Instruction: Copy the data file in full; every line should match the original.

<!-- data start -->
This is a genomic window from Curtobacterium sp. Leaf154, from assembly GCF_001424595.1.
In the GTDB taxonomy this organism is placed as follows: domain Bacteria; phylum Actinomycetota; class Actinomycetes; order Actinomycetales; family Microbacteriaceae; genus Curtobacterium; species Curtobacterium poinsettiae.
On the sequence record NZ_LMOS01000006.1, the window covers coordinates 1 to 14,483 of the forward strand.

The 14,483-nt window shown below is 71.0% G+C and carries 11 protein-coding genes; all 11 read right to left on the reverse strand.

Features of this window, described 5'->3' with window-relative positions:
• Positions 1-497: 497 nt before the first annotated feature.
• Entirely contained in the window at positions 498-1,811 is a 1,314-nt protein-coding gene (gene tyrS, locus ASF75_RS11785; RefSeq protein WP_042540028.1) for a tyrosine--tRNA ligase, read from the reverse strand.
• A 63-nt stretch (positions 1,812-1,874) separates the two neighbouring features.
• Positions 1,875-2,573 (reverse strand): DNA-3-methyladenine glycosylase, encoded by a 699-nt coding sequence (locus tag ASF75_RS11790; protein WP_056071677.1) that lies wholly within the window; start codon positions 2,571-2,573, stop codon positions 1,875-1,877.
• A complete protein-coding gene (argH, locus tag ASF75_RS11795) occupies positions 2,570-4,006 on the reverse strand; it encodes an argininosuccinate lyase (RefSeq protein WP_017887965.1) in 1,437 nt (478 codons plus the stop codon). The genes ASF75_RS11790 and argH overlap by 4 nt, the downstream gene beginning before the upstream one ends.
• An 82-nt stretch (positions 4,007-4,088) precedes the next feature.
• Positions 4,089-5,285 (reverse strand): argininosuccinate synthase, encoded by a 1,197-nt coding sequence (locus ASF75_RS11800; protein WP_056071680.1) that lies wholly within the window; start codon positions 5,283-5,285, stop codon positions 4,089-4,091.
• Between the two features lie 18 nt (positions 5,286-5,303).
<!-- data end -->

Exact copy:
This is a genomic window from Curtobacterium sp. Leaf154, from assembly GCF_001424595.1.
In the GTDB taxonomy this organism is placed as follows: domain Bacteria; phylum Actinomycetota; class Actinomycetes; order Actinomycetales; family Microbacteriaceae; genus Curtobacterium; species Curtobacterium poinsettiae.
On the sequence record NZ_LMOS01000006.1, the window covers coordinates 1 to 14,483 of the forward strand.

The 14,483-nt window shown below is 71.0% G+C and carries 11 protein-coding genes; all 11 read right to left on the reverse strand.

Features of this window, described 5'->3' with window-relative positions:
• Positions 1-497: 497 nt before the first annotated feature.
• Entirely contained in the window at positions 498-1,811 is a 1,314-nt protein-coding gene (gene tyrS, locus ASF75_RS11785; RefSeq protein WP_042540028.1) for a tyrosine--tRNA ligase, read from the reverse strand.
• A 63-nt stretch (positions 1,812-1,874) separates the two neighbouring features.
• Positions 1,875-2,573 (reverse strand): DNA-3-methyladenine glycosylase, encoded by a 699-nt coding sequence (locus tag ASF75_RS11790; protein WP_056071677.1) that lies wholly within the window; start codon positions 2,571-2,573, stop codon positions 1,875-1,877.
• A complete protein-coding gene (argH, locus tag ASF75_RS11795) occupies positions 2,570-4,006 on the reverse strand; it encodes an argininosuccinate lyase (RefSeq protein WP_017887965.1) in 1,437 nt (478 codons plus the stop codon). The genes ASF75_RS11790 and argH overlap by 4 nt, the downstream gene beginning before the upstream one ends.
• An 82-nt stretch (positions 4,007-4,088) precedes the next feature.
• Positions 4,089-5,285 (reverse strand): argininosuccinate synthase, encoded by a 1,197-nt coding sequence (locus ASF75_RS11800; protein WP_056071680.1) that lies wholly within the window; start codon positions 5,283-5,285, stop codon positions 4,089-4,091.
• Between the two features lie 18 nt (positions 5,286-5,303).